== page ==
The average price for a gallon of regular gasoline reached $5, according to fuel analyst GasBuddy.
In a news release on Thursday, GasBuddy noted that it’s the “first time ever” that U.S.-wide gas prices hit $5 per gallon.
“Gas prices have surged in recent weeks as U.S. gasoline inventories have fallen over 25 million barrels, or over one billion gallons, since the start of March amidst a global decline in refining capacity,” said the firm, noting that demand for gasoline would increase this summer.
Data released by automotive group AAA also shows that the price for a gallon now stands at $4.99, and it shows that states such as New York, New Jersey, and Ohio recently eclipsed the $5 mark.
“In addition, U.S. refining capacity has fallen by some 1 million barrels per day over the last three years. All of these factors have created an environment ripe for a surge in gas prices, while Americans balk at prices but continue filling up as demand has seen little decline,” GasBuddy said.
Several White House officials this week noted that gas prices are likely to surge over the summer.
Commerce Secretary Gina Raimondo said that the Biden administration has fewer and fewer options to bring down gas prices.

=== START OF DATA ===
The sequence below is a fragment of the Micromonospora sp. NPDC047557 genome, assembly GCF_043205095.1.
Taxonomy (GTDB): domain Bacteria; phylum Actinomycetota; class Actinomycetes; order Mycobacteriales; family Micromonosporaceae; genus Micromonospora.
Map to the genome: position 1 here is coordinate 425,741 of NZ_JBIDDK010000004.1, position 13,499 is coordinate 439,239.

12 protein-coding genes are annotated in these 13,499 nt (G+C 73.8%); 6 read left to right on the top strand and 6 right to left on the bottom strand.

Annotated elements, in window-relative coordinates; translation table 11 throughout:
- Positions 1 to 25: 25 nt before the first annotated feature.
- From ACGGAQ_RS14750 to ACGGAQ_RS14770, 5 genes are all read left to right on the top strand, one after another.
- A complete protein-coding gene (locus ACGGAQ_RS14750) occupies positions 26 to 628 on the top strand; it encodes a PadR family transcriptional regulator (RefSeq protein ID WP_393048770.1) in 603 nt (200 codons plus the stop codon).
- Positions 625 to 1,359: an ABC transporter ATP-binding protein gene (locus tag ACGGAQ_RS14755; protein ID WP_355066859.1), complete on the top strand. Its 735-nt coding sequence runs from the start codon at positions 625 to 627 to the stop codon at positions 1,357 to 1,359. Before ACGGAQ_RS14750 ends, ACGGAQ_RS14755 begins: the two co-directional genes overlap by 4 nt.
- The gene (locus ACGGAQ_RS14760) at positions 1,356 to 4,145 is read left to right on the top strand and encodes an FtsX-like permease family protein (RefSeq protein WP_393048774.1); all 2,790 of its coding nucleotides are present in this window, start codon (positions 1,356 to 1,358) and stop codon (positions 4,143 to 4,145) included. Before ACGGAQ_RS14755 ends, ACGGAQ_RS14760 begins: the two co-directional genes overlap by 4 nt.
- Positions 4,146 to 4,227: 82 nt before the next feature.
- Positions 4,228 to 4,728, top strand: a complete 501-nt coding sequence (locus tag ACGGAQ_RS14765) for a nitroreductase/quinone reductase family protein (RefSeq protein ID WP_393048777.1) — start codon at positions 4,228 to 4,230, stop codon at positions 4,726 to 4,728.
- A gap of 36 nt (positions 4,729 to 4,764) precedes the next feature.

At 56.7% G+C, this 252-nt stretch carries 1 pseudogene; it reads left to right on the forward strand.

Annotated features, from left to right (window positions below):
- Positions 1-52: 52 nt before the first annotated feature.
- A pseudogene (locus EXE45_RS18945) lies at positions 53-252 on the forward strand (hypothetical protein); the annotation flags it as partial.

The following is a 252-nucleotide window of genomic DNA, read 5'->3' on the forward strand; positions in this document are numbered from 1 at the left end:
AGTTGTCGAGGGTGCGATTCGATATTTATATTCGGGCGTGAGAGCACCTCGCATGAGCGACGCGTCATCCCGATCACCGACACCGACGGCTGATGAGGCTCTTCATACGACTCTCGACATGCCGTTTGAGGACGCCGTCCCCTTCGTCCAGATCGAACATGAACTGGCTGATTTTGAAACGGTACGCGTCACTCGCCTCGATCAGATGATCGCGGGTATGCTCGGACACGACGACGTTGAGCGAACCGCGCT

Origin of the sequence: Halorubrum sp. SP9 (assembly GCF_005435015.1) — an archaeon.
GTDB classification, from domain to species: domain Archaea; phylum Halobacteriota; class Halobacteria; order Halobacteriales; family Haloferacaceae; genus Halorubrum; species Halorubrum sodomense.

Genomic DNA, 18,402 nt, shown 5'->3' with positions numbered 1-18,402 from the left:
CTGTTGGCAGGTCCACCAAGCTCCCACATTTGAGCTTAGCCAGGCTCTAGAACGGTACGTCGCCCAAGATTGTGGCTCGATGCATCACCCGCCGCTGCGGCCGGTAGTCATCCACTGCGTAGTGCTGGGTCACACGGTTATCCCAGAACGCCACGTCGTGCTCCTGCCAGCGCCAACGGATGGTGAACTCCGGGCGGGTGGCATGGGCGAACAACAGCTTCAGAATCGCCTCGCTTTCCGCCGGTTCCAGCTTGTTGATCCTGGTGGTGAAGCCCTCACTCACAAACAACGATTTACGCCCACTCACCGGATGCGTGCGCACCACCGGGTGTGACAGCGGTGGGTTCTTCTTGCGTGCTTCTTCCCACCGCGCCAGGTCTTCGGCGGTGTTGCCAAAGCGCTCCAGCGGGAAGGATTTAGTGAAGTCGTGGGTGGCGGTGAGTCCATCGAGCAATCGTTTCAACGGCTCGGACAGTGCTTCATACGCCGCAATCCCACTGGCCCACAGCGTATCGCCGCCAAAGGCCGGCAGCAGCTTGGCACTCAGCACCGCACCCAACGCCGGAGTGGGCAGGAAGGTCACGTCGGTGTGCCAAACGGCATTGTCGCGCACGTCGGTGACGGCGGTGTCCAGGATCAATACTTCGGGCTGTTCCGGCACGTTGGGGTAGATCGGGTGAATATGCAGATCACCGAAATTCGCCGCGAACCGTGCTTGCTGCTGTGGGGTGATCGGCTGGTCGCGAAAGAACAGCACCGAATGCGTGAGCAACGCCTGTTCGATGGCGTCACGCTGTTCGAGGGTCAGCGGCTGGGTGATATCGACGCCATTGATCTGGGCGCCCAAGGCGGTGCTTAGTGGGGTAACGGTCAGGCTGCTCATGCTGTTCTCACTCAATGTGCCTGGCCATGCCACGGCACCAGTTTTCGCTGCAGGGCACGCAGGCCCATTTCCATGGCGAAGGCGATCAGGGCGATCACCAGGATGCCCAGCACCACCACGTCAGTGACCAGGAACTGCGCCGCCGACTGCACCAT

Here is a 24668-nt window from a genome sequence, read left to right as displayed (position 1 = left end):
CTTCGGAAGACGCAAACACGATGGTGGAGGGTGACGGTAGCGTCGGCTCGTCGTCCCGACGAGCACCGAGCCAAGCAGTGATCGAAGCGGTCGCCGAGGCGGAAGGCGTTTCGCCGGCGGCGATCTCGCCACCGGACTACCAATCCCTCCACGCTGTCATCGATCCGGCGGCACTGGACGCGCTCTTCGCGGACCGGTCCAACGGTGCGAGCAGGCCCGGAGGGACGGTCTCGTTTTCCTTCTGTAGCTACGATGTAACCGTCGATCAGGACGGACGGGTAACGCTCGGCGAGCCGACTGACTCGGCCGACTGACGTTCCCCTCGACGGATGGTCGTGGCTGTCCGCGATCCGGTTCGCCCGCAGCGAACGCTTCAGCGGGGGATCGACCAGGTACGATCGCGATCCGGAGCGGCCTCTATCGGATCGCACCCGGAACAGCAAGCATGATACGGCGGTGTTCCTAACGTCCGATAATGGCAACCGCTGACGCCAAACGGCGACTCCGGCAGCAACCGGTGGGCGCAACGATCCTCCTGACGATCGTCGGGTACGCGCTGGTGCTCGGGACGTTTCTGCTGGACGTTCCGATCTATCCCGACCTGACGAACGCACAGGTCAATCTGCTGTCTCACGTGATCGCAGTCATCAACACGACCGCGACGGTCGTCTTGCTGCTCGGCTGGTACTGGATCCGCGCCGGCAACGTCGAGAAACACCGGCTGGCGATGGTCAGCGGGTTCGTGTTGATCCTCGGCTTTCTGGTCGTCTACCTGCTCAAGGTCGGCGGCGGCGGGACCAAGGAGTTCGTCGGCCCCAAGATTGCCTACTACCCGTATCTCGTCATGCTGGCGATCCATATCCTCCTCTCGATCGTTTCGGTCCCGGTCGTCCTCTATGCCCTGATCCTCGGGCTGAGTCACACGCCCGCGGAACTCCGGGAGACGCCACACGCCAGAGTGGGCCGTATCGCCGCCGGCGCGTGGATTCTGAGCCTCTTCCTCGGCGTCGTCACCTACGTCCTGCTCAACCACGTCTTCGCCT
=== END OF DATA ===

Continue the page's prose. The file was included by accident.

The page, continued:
“Unfortunately, that is the brutal reality,” Raimondo told CNN on Tuesday, blaming the price increase on Russian President Vladimir Putin and the Ukraine–Russia war. Gas prices and inflation had been steadily rising before the Ukraine invasion on Feb. 24.
“Since Putin moved troops to the border of Ukraine, gas prices have gone up over $1.40 a gallon. The president is asking for Congress and others for potential ideas. But as you say, the reality is that there isn’t very much more to be done,” she said.
During an appearance on CBS News a day later, Energy Secretary Jennifer Granholm was asked whether she has any reassurance to Americans suffering financial pain due to elevated gas prices.
“Yeah, this summer is going to be rough,” she told the news outlet. “I’ll just be honest with you. The Energy Information [Administration], which is the entity that projects forward the price of gas the price of oil, has said that by the fall, it should be down to $4.27 a gallon, and by late this year, early next year, it’ll be down to 4 maybe under 4, maybe high $3 a gallon.”
Granholm added: “So there will be some relief on the horizon, but during the summer driving season, it is going to be rough, no doubt about it because we have such a demand and supply mismatch on the global market for oil.”